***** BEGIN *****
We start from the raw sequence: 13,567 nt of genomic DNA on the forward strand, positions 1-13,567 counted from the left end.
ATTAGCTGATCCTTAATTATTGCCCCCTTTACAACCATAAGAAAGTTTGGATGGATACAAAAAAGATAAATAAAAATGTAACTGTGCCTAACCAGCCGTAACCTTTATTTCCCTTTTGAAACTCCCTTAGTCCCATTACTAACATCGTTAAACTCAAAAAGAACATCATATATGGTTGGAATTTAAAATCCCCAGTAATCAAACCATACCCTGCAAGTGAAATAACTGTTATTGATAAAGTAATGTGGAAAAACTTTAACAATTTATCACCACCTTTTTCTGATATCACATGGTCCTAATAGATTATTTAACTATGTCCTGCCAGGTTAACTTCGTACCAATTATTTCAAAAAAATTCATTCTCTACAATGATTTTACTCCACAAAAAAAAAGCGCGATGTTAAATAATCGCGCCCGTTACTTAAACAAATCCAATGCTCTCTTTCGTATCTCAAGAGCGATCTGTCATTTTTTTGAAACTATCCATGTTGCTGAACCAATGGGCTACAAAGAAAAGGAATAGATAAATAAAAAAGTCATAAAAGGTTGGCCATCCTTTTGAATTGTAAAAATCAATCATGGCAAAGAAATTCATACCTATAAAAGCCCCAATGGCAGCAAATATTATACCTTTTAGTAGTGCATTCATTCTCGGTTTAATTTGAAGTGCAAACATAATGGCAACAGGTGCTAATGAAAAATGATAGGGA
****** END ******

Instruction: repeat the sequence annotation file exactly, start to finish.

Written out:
We start from the raw sequence: 13,567 nt of genomic DNA on the forward strand, positions 1-13,567 counted from the left end.
ATTAGCTGATCCTTAATTATTGCCCCCTTTACAACCATAAGAAAGTTTGGATGGATACAAAAAAGATAAATAAAAATGTAACTGTGCCTAACCAGCCGTAACCTTTATTTCCCTTTTGAAACTCCCTTAGTCCCATTACTAACATCGTTAAACTCAAAAAGAACATCATATATGGTTGGAATTTAAAATCCCCAGTAATCAAACCATACCCTGCAAGTGAAATAACTGTTATTGATAAAGTAATGTGGAAAAACTTTAACAATTTATCACCACCTTTTTCTGATATCACATGGTCCTAATAGATTATTTAACTATGTCCTGCCAGGTTAACTTCGTACCAATTATTTCAAAAAAATTCATTCTCTACAATGATTTTACTCCACAAAAAAAAAGCGCGATGTTAAATAATCGCGCCCGTTACTTAAACAAATCCAATGCTCTCTTTCGTATCTCAAGAGCGATCTGTCATTTTTTTGAAACTATCCATGTTGCTGAACCAATGGGCTACAAAGAAAAGGAATAGATAAATAAAAAAGTCATAAAAGGTTGGCCATCCTTTTGAATTGTAAAAATCAATCATGGCAAAGAAATTCATACCTATAAAAGCCCCAATGGCAGCAAATATTATACCTTTTAGTAGTGCATTCATTCTCGGTTTAATTTGAAGTGCAAACATAATGGCAACAGGTGCTAATGAAAAATGATAGGGA